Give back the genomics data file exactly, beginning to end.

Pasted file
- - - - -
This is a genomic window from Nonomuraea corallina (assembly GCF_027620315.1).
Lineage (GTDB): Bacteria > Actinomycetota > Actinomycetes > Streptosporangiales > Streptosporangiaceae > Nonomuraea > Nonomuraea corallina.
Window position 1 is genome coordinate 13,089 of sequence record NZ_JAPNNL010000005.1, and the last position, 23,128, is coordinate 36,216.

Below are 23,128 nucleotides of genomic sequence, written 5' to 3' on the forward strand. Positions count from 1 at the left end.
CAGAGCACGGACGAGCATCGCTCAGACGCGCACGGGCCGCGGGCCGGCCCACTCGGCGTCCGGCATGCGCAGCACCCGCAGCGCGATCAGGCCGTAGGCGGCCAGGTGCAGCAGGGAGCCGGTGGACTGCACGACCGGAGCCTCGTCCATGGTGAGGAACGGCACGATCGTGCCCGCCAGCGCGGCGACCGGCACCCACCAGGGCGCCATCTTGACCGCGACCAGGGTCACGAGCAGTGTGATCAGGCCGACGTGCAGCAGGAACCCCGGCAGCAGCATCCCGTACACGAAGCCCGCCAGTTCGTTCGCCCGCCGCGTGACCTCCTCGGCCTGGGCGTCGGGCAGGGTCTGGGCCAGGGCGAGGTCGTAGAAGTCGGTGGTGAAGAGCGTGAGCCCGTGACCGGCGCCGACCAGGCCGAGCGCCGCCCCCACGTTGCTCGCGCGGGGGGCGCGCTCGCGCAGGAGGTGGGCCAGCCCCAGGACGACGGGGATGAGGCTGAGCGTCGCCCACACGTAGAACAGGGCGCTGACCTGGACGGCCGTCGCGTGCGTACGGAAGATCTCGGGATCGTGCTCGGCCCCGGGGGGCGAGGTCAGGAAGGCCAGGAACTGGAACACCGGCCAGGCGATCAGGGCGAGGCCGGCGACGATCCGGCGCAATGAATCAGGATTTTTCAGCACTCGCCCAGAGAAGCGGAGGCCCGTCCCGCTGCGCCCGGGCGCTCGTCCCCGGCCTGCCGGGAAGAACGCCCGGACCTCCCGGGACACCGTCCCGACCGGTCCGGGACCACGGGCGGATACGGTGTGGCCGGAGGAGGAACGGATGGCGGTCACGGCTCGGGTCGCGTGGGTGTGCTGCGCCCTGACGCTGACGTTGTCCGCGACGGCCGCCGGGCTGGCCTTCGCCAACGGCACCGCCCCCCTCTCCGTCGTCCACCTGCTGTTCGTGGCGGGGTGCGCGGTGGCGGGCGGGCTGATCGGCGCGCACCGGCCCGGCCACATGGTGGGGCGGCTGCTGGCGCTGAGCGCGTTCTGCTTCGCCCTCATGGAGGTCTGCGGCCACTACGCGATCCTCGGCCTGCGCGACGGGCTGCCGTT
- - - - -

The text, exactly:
This is a genomic window from Nonomuraea corallina (assembly GCF_027620315.1).
Lineage (GTDB): Bacteria > Actinomycetota > Actinomycetes > Streptosporangiales > Streptosporangiaceae > Nonomuraea > Nonomuraea corallina.
Window position 1 is genome coordinate 13,089 of sequence record NZ_JAPNNL010000005.1, and the last position, 23,128, is coordinate 36,216.

Below are 23,128 nucleotides of genomic sequence, written 5' to 3' on the forward strand. Positions count from 1 at the left end.
CAGAGCACGGACGAGCATCGCTCAGACGCGCACGGGCCGCGGGCCGGCCCACTCGGCGTCCGGCATGCGCAGCACCCGCAGCGCGATCAGGCCGTAGGCGGCCAGGTGCAGCAGGGAGCCGGTGGACTGCACGACCGGAGCCTCGTCCATGGTGAGGAACGGCACGATCGTGCCCGCCAGCGCGGCGACCGGCACCCACCAGGGCGCCATCTTGACCGCGACCAGGGTCACGAGCAGTGTGATCAGGCCGACGTGCAGCAGGAACCCCGGCAGCAGCATCCCGTACACGAAGCCCGCCAGTTCGTTCGCCCGCCGCGTGACCTCCTCGGCCTGGGCGTCGGGCAGGGTCTGGGCCAGGGCGAGGTCGTAGAAGTCGGTGGTGAAGAGCGTGAGCCCGTGACCGGCGCCGACCAGGCCGAGCGCCGCCCCCACGTTGCTCGCGCGGGGGGCGCGCTCGCGCAGGAGGTGGGCCAGCCCCAGGACGACGGGGATGAGGCTGAGCGTCGCCCACACGTAGAACAGGGCGCTGACCTGGACGGCCGTCGCGTGCGTACGGAAGATCTCGGGATCGTGCTCGGCCCCGGGGGGCGAGGTCAGGAAGGCCAGGAACTGGAACACCGGCCAGGCGATCAGGGCGAGGCCGGCGACGATCCGGCGCAATGAATCAGGATTTTTCAGCACTCGCCCAGAGAAGCGGAGGCCCGTCCCGCTGCGCCCGGGCGCTCGTCCCCGGCCTGCCGGGAAGAACGCCCGGACCTCCCGGGACACCGTCCCGACCGGTCCGGGACCACGGGCGGATACGGTGTGGCCGGAGGAGGAACGGATGGCGGTCACGGCTCGGGTCGCGTGGGTGTGCTGCGCCCTGACGCTGACGTTGTCCGCGACGGCCGCCGGGCTGGCCTTCGCCAACGGCACCGCCCCCCTCTCCGTCGTCCACCTGCTGTTCGTGGCGGGGTGCGCGGTGGCGGGCGGGCTGATCGGCGCGCACCGGCCCGGCCACATGGTGGGGCGGCTGCTGGCGCTGAGCGCGTTCTGCTTCGCCCTCATGGAGGTCTGCGGCCACTACGCGATCCTCGGCCTGCGCGACGGGCTGCCGTT